Botulism is a rare but serious illness that causes descending paralysis. Children under the age of 12 months are most at risk of infection. Botulism can occur following the ingestion of contaminated food, soil or dust. Care should be taken when canning fruit, vegetables and meat at home.
For further information please see the fact sheet or contact your local public health unit on 1300 066 055.
See reference: Sobel J. Botulism. Clin Infect Dis. (2005) 41(8):1167-1173. doi: 10.1086/444507 .
Confirmation of botulism requires:
Laboratory testing for Clostridium botulinum toxin is available at ICPMR-Pathology West (Discuss with the Clinical Microbiologist on call, (02) 9845-6255).
Botulinum immunoglobulin (BabyBIG®) derived from human donors for the treatment of infant botulism (< 1 year of age) is available from the California Department of Public Health.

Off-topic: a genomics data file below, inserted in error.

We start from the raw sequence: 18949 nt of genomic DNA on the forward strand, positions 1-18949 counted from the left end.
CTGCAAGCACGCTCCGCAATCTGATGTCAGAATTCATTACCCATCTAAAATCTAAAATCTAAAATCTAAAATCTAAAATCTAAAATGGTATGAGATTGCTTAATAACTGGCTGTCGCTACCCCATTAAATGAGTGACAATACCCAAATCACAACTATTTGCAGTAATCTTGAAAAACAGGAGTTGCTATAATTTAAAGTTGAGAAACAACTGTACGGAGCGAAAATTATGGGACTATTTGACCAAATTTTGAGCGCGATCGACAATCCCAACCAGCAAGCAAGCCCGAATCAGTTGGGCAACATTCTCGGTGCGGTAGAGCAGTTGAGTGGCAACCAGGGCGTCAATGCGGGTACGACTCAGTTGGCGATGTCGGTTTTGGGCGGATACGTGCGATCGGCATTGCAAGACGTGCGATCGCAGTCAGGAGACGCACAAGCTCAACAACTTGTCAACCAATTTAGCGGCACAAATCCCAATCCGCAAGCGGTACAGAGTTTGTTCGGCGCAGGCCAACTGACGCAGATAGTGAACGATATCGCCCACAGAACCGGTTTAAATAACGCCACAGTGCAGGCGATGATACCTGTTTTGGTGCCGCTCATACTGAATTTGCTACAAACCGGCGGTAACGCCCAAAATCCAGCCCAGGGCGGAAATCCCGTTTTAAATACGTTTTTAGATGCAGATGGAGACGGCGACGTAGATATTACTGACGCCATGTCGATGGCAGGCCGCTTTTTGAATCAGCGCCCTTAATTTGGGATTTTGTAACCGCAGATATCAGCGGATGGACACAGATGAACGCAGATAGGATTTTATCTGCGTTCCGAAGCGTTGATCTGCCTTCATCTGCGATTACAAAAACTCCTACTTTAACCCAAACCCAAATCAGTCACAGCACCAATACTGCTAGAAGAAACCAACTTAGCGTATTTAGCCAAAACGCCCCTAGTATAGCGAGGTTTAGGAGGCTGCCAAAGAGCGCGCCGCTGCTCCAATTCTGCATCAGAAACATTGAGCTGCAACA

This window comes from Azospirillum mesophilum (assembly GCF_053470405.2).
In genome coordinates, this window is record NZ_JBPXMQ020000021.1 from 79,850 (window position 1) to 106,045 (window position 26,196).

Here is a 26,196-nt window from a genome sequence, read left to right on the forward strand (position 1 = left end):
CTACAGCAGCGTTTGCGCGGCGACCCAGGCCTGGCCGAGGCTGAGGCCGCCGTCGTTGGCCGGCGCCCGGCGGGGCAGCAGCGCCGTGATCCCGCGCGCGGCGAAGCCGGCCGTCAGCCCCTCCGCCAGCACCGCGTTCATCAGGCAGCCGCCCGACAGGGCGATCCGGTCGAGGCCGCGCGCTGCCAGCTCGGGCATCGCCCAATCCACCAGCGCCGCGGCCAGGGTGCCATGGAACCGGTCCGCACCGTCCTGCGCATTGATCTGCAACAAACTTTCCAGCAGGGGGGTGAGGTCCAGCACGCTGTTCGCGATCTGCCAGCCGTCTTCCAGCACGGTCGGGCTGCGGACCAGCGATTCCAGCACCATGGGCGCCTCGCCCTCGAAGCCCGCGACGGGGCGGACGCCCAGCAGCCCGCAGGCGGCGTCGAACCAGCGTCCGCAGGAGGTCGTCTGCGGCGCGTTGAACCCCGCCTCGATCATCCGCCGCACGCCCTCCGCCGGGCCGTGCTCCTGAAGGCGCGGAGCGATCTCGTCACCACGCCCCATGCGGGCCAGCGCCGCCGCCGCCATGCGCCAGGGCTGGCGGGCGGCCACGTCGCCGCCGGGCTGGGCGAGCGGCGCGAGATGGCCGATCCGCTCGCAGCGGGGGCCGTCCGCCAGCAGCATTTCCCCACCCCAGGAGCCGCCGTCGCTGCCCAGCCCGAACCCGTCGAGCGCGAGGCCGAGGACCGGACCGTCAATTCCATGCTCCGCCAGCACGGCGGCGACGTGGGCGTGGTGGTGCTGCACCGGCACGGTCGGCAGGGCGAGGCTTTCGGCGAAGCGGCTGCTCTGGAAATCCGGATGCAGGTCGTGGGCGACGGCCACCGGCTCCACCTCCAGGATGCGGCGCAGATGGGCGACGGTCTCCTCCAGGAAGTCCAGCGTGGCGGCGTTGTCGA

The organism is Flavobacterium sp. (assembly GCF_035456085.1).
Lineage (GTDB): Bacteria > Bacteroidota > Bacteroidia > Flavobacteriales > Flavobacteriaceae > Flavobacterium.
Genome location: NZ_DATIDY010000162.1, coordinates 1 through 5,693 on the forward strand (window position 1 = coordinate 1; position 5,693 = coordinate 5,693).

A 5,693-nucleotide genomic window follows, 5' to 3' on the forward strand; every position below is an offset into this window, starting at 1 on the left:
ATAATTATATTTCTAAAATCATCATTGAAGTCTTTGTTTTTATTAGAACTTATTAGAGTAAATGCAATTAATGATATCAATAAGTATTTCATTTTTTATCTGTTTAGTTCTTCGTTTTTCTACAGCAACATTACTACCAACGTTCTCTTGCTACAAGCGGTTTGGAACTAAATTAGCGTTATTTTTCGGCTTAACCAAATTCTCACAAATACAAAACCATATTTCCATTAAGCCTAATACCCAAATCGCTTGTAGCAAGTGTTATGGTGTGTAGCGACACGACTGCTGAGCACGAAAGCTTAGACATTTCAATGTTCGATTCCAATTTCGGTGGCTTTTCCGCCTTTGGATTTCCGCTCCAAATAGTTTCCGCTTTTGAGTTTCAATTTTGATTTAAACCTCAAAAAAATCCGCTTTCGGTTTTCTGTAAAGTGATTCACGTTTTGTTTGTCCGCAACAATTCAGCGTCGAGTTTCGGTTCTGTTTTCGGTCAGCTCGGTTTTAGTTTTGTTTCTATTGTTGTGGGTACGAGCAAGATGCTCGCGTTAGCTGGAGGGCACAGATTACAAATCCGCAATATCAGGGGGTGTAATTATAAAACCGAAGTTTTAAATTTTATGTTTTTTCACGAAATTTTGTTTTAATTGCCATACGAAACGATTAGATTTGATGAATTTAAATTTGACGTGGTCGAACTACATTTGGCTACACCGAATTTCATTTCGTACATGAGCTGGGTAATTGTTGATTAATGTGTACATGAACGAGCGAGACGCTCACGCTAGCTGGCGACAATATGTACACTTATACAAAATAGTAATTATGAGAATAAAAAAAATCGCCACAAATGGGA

Equine-derived heptavalent antitoxin (BAT®) for older children and adults is available through NSW Health from the national stockpile.
These two botulinum antitoxin products (described below) can be considered for the treatment of suspected or confirmed botulism in addition to supportive treatment. In infant botulism (or other forms of intestinal botulism), antibiotics are not used to treat the infection because of the risk that lysis of intraluminal Clostridium botulinum may increase the amount of toxin available for absorption.
If botulinum antitoxin is to be used it should be administered as soon as possible. Antitoxin does not reverse paralysis but arrests its progression. Skin testing for sensitivity to antitoxin should be performed before administration.
The preferred product for the treatment of infant botulism is BabyBIG®. Consider BAT® for infants requiring treatment if BabyBIG® is unavailable or its delivery is likely to be significantly delayed.
Treating clinicians need to consider the following points: